Rand McMeins shares his underwater photos & tips from a recent trip to Port Hardy in British Columbia, Canada.
Port Hardy, British Columbia Underwater Photo Essay
By Rand McMeins
Port Hardy is located at the north end of Vancouver Island, and is an underwater photography paradise. The waters off northern Vancouver Island feature amazing invertebrate life, wolf eels, and octopus. The dives also include walls covered with colorful anemones, a variety of sponges and starfish, and loads of fish including black rockfish, seals, and sea lions. Also, it is not uncommon to see killer whales on the surface.
Lions mane sea jelly & diver. Tokina 10-17mm FE lens, F4 @ 1/200th, ISO 200.
Dive sites visited
We did two dives at Race Rocks. This was on a day-boat out of Victoria, B.C. with Ogden Point Diver Centre. After diving there, we headed up to Port Hardy and did the balance of the diving there. The most well known site is Browning Wall. Without a doubt, the most beautiful wall I've ever dove anywhere. Wall-to-wall color, critters, and growth.
Underwater temps and visibility
The dives at Race Rocks out of Victoria were my first at that location. The boat Captain said that the vis was just about as good as it gets the day we dove. I'd put it around 30-40'. Perhaps to 60' or more in Port Hardy. Water temps for both locations were in the mid 50's, but his can change quickly with an upwelling which we had on a few dives in Port Hardy.
Kelp greenling, anemones and orange peel nudibranch. Tokina 10-17mm FE lens, F6.3 @ 1/125th, ISO 200.
Wolf eel. Nikon 105mm macro lens, F9 @ 1/200th, ISO 200.
Underwater photography opportunities
Race Rocks was a wide-angle dive for me. The Stellar sea lions are the main attraction and they have some big ones. Some were well over 2,000 lbs. I was first in on the first dive and was surrounded by about 100 of them for the first few minutes. They like to come from behind and bump your head. A high pucker-factor for sure. The topography underwater is sparse. It featured some big boulders, but not much to see for growth so, other than some Seastars and Puget Sound king crab, not much. Both dives were with the sea lions, so no real opportunity to go explore.
Port Hardy is great for both macro and wide-angle. A bounty of macro subjects. Shrimp, Nudis, Dorids, Skeleton shrimp, Gunnels, free swimming snails, and sea fleas. And of course the high dollar targets, Warbonetts, both decorated and Mosshead.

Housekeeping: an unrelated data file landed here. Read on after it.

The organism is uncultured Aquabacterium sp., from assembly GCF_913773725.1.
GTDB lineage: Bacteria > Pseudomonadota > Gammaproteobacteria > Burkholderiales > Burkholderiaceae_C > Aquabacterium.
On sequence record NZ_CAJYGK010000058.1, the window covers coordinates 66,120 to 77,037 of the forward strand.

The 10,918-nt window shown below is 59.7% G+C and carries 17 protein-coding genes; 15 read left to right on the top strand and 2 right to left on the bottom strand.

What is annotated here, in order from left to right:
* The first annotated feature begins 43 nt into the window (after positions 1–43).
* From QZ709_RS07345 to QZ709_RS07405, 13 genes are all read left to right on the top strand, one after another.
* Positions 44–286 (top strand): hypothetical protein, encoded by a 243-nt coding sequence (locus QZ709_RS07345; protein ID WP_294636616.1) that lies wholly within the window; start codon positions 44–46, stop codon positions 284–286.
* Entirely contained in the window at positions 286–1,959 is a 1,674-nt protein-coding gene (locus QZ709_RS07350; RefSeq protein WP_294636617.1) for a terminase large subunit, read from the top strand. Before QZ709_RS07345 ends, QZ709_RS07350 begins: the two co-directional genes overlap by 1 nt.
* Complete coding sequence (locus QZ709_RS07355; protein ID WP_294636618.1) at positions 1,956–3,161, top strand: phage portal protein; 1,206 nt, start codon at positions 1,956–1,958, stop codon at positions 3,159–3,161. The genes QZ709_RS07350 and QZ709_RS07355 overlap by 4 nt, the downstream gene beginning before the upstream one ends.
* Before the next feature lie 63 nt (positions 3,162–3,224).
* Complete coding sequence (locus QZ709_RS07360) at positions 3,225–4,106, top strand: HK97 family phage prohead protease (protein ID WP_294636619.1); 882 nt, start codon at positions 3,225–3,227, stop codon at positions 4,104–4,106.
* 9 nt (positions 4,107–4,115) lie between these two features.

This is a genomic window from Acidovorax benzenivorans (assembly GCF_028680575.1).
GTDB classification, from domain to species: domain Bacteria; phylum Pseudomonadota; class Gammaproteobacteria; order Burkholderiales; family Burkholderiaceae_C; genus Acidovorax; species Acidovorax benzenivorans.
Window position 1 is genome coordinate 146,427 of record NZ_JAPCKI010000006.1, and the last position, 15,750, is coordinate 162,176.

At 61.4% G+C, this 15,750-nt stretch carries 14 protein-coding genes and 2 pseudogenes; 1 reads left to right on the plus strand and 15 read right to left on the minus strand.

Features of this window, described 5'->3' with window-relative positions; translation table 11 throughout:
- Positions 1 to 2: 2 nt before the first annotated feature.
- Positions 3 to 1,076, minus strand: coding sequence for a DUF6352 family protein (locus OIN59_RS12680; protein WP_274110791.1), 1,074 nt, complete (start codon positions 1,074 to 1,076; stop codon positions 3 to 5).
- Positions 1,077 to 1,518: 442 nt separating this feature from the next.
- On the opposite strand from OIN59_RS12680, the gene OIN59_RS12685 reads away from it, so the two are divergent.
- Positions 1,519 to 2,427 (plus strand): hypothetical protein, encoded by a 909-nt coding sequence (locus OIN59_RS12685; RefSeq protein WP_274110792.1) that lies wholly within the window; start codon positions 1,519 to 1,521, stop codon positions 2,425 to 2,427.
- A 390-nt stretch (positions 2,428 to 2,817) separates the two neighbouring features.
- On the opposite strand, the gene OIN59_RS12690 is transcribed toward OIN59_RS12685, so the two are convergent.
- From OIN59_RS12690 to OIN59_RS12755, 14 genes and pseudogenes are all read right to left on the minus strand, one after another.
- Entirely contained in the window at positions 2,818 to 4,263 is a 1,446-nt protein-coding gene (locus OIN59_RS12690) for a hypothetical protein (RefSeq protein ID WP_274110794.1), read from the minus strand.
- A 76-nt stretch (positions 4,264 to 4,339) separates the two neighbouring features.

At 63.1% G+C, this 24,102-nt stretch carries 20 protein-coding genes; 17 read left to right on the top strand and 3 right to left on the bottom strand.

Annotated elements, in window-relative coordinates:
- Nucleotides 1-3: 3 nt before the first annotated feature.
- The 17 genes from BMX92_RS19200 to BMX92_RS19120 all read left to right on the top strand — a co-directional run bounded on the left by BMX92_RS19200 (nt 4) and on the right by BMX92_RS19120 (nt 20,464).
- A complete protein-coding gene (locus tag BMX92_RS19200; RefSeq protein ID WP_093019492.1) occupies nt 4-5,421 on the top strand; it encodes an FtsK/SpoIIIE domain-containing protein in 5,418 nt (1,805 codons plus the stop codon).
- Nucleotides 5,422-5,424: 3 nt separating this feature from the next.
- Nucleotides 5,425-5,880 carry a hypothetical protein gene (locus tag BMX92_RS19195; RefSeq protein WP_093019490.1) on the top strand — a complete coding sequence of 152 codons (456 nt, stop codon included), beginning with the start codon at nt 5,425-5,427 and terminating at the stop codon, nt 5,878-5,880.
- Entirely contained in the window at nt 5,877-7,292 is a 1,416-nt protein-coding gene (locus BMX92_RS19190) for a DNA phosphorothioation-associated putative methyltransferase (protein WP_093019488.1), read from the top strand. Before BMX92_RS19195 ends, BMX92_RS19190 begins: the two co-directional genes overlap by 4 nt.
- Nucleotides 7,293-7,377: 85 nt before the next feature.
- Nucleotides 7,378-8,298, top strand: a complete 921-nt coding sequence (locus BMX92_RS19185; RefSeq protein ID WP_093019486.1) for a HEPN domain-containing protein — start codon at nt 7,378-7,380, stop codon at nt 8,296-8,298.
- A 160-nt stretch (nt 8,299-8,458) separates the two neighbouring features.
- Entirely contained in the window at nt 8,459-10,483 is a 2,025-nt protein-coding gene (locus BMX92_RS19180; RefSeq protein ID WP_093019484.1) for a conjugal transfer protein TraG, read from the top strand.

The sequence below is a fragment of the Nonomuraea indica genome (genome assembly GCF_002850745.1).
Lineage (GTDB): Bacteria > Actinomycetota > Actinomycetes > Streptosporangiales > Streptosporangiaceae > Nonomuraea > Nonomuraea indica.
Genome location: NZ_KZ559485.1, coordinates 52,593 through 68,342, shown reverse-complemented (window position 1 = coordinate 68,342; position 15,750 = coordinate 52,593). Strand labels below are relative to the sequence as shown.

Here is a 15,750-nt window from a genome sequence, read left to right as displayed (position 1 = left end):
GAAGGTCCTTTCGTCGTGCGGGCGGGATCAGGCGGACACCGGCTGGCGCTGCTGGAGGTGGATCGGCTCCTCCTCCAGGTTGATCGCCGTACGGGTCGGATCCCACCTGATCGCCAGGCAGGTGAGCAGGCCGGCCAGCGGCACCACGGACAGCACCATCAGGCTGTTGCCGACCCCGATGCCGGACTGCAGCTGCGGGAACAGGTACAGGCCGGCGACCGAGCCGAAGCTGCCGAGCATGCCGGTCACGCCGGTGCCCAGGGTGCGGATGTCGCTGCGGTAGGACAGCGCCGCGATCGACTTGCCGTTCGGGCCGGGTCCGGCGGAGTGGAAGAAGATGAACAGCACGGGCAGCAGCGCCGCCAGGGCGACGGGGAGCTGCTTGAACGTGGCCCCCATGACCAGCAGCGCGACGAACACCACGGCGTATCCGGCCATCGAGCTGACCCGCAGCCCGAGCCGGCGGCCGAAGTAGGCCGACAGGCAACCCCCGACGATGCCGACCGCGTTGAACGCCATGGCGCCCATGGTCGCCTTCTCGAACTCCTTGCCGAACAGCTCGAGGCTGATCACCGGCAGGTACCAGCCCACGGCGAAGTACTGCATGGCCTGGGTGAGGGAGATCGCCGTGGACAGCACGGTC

And of course wide-angle. The walls are so beautiful. Every color imaginable, and so dense that there's no open space to place a finger to steady yourself. Subjects include wolf eels, Great Pacific Octopus, Lions' mane jellyfish, anemones as big as a dinner plate, sponges, and soft corals. There are huge Orange peel nudibranchs, some close to 2 feet long. Read about how to photograph nudibranchs. But be careful if you see a giant pacific octopus, the octopus may steal your camera rig.
There are also kelp beds that serve as cover for Black Rockfish. The kelp is very photogenic on a sunny day.
The fish life is a bit less as compared to the Caribbean for instance. But what's there makes for great photo ops. Small sculpins have the ability to change color to match their surroundings. Making for an endless variety of coloration on this single subject.
A favorite of photographers is the Red Irish Lord. A very co-operative subject apparently having high confidence in its ability to blend in. Their eyes are a special treat when lit properly, since they are flecked with gold-colored bits.
The very odd-shaped Grunt sculpin with a head that resembles a barnacle and a tail that looks like the feeding arm, as well as Ling Cod and Cabezon are favorites.
Orange peel nudibranch. Tokina 10-17mm FE lens, F4 @ 1/125th, ISO 200.
Gunnel. Nikon 105mm macro lens, F8 @ 1/200th, ISO 200.
Overall impressions of underwater photography at Port Hardy
The diving in Port Hardy I'd rate as world class. If you haven't dove there yet, it's got to be on anyone's bucket list that does temperate diving. The kelp beds in California offer some beautiful scenery and would be my second choice, but even then, it's not even close to the diversity of color and critters in Port Hardy.